His only witness is heroin addict Amanda Young (Shawnee Smith) whose greater relevance in the story will become clear in subsequent sequels. There a number of different storylines running concurrently and we also flash back to our two captive’s pre-abduction activities to learn more about why they’re implicated in all this. All the while, the timer is counting down and Whannell and Wan are preparing to pull the rug out from under all of our feet.
It’s easy to see that Saw was closely modeled on David Fincher’s Se7en. From David A. Armstrong’s grungy cinematography, which incorporates fluorescent greens and tawdry reds to give the film its own unique look, to the twisting turning plot riddled with red herrings, that gradually unfurls before us and the killer’s meticulous attention to the tiniest of details, its influences are clear for all to see.
That said, Wan’s film is far more than simple carbon copy and acts as a sturdy template for all future entries to draw from. First time’s a charm and it wouldn’t be until two or three sequels in that the vague feeling of over-familiarity would sink in. Here it’s as fresh as a daisy, albeit one coated in arsenic and rigged to a strategically placed C4 detonator.
Much has been said of the performances of both our leads, with Elwes singled out as hamming it up and Whannell taken to task for his lack of previous acting chops. I actually find the criticism a little unnecessary as both convey their characters’ plights adequately and neither are exactly the easiest of roles to nail. Glover is fine too, although not given a great deal to do but it is Bell as the nefarious Jigsaw whose participation is most telling and let’s just say not a great deal is demanded of him here.
Saw is a solid psychological thriller that grabs our attention early doors and refuses to relinquish its grip until the countdown reaches zero. Whether or not Lionsgate Films were justified in franchising this beast is open to debate, although the stats don’t lie and seldom has a movie emerged at quite such an ideal time to milk it concept for all it is worth.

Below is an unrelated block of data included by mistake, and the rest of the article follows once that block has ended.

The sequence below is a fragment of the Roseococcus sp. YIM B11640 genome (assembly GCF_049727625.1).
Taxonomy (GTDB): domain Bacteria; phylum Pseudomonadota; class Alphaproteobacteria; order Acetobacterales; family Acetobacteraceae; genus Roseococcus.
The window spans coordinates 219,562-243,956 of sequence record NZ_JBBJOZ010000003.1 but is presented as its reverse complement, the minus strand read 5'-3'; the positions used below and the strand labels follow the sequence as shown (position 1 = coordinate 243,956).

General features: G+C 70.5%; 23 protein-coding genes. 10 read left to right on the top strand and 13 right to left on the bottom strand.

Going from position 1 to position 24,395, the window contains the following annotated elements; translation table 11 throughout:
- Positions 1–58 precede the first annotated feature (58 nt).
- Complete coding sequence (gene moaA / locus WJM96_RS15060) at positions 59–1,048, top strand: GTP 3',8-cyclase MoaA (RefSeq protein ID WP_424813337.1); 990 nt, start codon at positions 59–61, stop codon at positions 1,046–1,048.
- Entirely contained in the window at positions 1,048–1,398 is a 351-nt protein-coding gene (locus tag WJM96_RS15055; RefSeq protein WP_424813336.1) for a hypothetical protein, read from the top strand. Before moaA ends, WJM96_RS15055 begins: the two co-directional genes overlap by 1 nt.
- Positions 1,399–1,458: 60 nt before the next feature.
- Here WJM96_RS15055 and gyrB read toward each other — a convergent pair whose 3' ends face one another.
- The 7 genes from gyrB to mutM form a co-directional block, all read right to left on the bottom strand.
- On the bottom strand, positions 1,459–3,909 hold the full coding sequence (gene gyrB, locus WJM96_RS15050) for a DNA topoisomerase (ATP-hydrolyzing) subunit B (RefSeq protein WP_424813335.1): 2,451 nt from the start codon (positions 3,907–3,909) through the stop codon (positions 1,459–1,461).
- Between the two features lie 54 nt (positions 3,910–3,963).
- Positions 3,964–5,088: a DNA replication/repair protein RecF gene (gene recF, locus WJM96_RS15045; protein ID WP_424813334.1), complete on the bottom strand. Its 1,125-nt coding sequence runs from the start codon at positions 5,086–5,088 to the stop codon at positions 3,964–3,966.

Like Sean S. Cunningham’s Friday The 13th over twenty years prior, it capitalizes on the audience’s curiosity of how the next atrocity will play out, but adopts a far greater level of restraint than subsequent entries with regards to the all-important traps that helped make its name. While its influence is not open to debate however, the classic status it has gone on to achieve is. When all is said and done, it’s a taut little potboiler with much to commend that proves, once and for all, that timing really is everything.
Crimson Quill’s Judgement: 8/10
Grue Factor: 3/5
For the Grue-Guzzlers: We all know how far the boat was pushed out as the series wore on but Wan’s original tests the water with regards to on-screen brutality. As much is implied as shown, although there’s still more than enough grisliness to sink your teeth into and a fair old body count amassed en route to our final eye-watering conundrum.
Richard Charles Stevens
Keeper of The Crimson Quill